What do you feed a newborn with galactosemia?
A child on a galactose-restricted diet can eat most foods containing protein, such as beef, poultry and eggs. They can also eat most types of fruits, vegetables, and grains. Since children with galactosemia cannot consume milk products, their calcium levels may be too low.
Why should children avoid milk with galactosemia?
Galactose is half of the chemical lactose, which is most common in milk. Babies and children with galactosemia need to avoid eating or drinking anything that has milk in it, whether from breastfeeding or from an animal. If they get too much galactose, it may damage their liver, kidneys, eyes, or brain.
Is galactosemia a contraindication to breastfeeding?
Breast feeding is contraindicated 1) for infants with phenylketonuria, rare amino acidurias, and galactosemia; 2) for infants whose mothers have diseases such as infectious tuberculosis and venereal disease; and 3) for infants whose mothers are taking medications which might be harmful to the infant.
Is galactose found in breast milk?
Galactosemia means “galactose in the blood”. Babies with this metabolic condition are not able to metabolize a certain type of sugar (galactose) found primarily in breast milk, cow’s milk, and dairy products. When galactose can’t be broken down and digested, it builds up in the tissues and blood in large amounts.
What happens if a baby has galactosemia?
People with galactosemia are unable to fully break down the simple sugar galactose. Galactose makes up one half of lactose, the sugar found in milk. If an infant with galactosemia is given milk, substances made from galactose build up in the infant’s system. These substances damage the liver, brain, kidneys, and eyes.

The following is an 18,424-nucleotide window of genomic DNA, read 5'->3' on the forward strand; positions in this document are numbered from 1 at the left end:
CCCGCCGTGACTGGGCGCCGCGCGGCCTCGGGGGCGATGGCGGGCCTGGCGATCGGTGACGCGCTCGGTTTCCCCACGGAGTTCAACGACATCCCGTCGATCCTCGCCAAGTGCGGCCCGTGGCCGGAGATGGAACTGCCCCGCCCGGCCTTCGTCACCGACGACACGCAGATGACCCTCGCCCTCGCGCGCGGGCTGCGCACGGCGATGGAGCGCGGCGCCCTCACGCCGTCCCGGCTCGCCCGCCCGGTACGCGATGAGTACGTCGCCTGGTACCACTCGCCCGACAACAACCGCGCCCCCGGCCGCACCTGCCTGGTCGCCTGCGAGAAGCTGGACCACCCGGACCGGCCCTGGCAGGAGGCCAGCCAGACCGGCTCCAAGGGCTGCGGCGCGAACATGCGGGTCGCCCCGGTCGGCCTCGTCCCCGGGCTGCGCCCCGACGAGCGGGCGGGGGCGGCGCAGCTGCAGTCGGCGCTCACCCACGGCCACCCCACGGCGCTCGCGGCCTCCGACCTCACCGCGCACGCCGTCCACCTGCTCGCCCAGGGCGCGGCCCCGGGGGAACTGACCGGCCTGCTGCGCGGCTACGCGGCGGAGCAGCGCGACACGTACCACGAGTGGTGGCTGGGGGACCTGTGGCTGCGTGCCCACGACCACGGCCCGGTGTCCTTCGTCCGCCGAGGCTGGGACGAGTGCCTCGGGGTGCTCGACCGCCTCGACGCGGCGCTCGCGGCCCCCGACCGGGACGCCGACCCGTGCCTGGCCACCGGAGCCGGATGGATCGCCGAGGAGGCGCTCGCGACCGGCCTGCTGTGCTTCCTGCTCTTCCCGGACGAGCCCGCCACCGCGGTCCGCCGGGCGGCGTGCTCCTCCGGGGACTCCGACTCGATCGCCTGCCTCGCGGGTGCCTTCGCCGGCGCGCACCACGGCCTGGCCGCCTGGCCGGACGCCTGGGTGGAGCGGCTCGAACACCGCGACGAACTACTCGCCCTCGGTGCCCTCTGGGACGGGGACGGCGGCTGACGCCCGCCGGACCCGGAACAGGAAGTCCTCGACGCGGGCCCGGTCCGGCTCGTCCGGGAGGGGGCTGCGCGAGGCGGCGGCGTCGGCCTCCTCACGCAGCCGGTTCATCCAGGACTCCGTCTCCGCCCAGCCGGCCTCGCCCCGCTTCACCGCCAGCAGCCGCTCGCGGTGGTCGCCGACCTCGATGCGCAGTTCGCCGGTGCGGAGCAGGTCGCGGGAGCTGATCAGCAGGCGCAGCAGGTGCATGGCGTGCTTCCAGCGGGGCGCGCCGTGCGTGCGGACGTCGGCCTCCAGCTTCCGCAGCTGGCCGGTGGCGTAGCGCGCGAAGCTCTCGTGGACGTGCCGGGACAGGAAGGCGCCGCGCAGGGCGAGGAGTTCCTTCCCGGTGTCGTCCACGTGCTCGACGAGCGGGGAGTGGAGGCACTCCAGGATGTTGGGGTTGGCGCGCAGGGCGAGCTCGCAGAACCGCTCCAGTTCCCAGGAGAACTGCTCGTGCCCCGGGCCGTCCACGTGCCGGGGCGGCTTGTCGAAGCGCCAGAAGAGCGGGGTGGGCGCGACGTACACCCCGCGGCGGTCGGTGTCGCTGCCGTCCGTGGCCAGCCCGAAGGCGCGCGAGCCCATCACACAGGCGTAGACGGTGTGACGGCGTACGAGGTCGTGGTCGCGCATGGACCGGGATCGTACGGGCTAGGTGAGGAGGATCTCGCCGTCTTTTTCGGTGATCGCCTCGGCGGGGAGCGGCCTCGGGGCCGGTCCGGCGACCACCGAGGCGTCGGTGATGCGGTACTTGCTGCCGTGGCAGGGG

How do you know if your baby has galactosemia?
Symptoms start to show up within a few days after they begin to drink breast milk or formula with lactose — the milk sugar that contains galactose. Your baby first loses their appetite and starts vomiting. Then they get jaundice, a yellowing of the skin and the whites of their eyes. Diarrhea is common, too.
What is the life expectancy of someone with galactosemia?
With a galactose-restricted diet patients have a normal life expectancy. However, patients may still suffer long-term complications such as problems of mental development, disorders of speech, hypergonadotrophic hypogonadism and decreased bone mineral density (Bosch 2006).
Is there a cure for galactosemia?
There is no cure for galactosemia or approved medication to replace the enzymes. Although a low-galactose diet can prevent or reduce the risk of some complications, it may not stop all of them.
Can a baby with PKU breastfeed?
Can I breastfeed my baby if I have PKU? Yes you can breastfeed! Breastfeeding is possible for women who have normal babies and who have phe levels in the safe range.
When can a mother not breastfeed her baby?
How long should a mother breastfeed? The American Academy of Pediatrics recommends that infants be exclusively breastfed for about the first 6 months with continued breastfeeding along with introducing appropriate complementary foods for 1 year or longer.